Redemption : A Street Fighter's Path to Peace

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Michael Clarke was an angry,vicious kid, a street fighter. He grew up in the late sixties and earlyseventies in Manchester, England, in a tough neighborhood where, he writes,"Prostitutes worked the pavement opposite my home, illegal bookmakers took betsin back alley cellars, and street brawls were commonplace." He left school at fifteenand began his education as a pugilist on the streets. He fought in bars andclubs, at football matches, in parks, and in bus stations-and he was good. He reveledin the victories and the admiration they brought. It was a life of knucklesand teeth, of broken bones and torn flesh-and the arrests that followed. Clarkewas seventeen when a judge sentenced him to two years in Strangeways Prison, aninfamous place also known as "psychopath central." In prison he resolved tochange his life and stay out of trouble, but trouble was everywhere. Hediscovered a world of violent gangs, abusive guards, and inmates engaged in anendless struggle for dominance. Strangeways was a place where a person couldget stabbed to death for taking the bigger piece of toast. In time Clarke was released,but the transition was difficult and he almost fought his way back to prison. Thenone night he entered a karate dojo and his life changed forever. He began alifetime pursuit of budo, the martial way. He sought knowledge, studied withmasters, and traveled to Okinawa, the birthplace of karate. Redemption: A Street Fighter's Path toPeace is a true account of youthwasted and life reclaimed. Michael Clarke reminds us that martial arts are notsimply about punching and kicking. They forge the spirit, temper the will, and revealour true more

Product details

  • Paperback | 269 pages
  • 152 x 229 x 15mm | 363g
  • YMAA Publication Center
  • Rolindale, MA, United States
  • English
  • 32 black & white halftones
  • 1594393788
  • 9781594393785
  • 701,534

Review quote

A British "karateka" offers a bone-crushing, lip-splitting, and often elegant memoir of a tough guy searching for highermeaning through the study of martial arts.As a youth, Clarke was the kind of hard-as-nails teen who was fond of communicating with his fists. He was good at it,and despite his diminutive size, he could be counted on to win most scraps. But when the Irish emigre'srough-and-tumble ways ultimately landed him in the aptly named Strangeways Prison in Manchester, England, herealized that breaking noses and cracking ribs had limited value beyond the strict borders of his hard-pressedneighborhood. The author describes his prison experiences in wonderful, almost lyrical prose that delivers bothpoignancy and punch: "During the visits, no physical contact was allowed; there was no chance to feel the warmth ofanother person who was dear to you, not your girlfriend, nor your mother, or even your child if you had one." Sadly,Clarke doesn't linger on this rich material for long before he's deep into his karate chronicles, introducing the numerousschools, teachers, and training techniques he encountered during the late 1970s and early '80s. He discusses variousclashes in great detail, which resulted in a variety of injuries. He also addresses the sensitive politics specific to the worldof karate. What's missing in these sections, however, is the sobering, sure-handed universality that Clarke brings to theportrayal of his earlier days. He makes cursory references to the dissolution of his first marriage and the stresses that hissingle-minded pursuit of karate placed on his personal life, but it's clearly evident that Clarke is much more interested indelving into dojo dynamics than anything else. This approach may shut out a large segment of non-karate enthusiastswho might otherwise have found Clarke's life undeniably fascinating.A compelling story that nevertheless will appeal almost exclusively to karate fans. Kirkus Reviewsshow more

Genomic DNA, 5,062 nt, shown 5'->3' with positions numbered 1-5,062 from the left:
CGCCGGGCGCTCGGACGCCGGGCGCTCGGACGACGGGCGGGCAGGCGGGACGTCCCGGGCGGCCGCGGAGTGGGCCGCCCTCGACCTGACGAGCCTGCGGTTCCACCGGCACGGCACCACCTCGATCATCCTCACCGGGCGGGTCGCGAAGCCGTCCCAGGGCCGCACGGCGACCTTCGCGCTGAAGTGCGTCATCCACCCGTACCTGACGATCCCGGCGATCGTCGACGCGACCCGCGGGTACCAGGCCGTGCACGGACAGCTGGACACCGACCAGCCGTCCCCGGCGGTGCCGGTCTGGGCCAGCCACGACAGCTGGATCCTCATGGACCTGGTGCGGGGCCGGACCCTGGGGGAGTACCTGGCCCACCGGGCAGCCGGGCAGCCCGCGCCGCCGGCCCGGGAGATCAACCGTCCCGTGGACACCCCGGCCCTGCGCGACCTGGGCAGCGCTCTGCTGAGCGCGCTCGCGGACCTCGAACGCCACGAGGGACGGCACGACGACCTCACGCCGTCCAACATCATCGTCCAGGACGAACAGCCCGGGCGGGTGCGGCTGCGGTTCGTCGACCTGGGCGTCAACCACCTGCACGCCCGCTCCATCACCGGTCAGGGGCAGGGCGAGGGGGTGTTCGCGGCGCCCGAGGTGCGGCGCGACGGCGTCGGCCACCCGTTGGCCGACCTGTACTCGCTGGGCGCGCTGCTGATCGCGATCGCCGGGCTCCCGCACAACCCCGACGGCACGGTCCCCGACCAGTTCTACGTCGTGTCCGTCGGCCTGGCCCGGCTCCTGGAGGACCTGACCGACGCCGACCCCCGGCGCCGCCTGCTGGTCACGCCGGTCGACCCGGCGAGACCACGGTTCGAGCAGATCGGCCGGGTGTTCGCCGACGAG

About Michael Clarke

Michael Clarke, Kyoshi eighthdan, Okinawan Goju-ryu, has practiced karate since 1974. He has written overfive hundred articles for international martial arts magazines and authoredfive books. A young street fighter in England who became a disciplined studentof budo in Okinawa, Clarke continues to pursue the tranquility that comes from"the ecstasy of sweat" associated with the practice of karate. Michael Clarke resides in Tasmania, more
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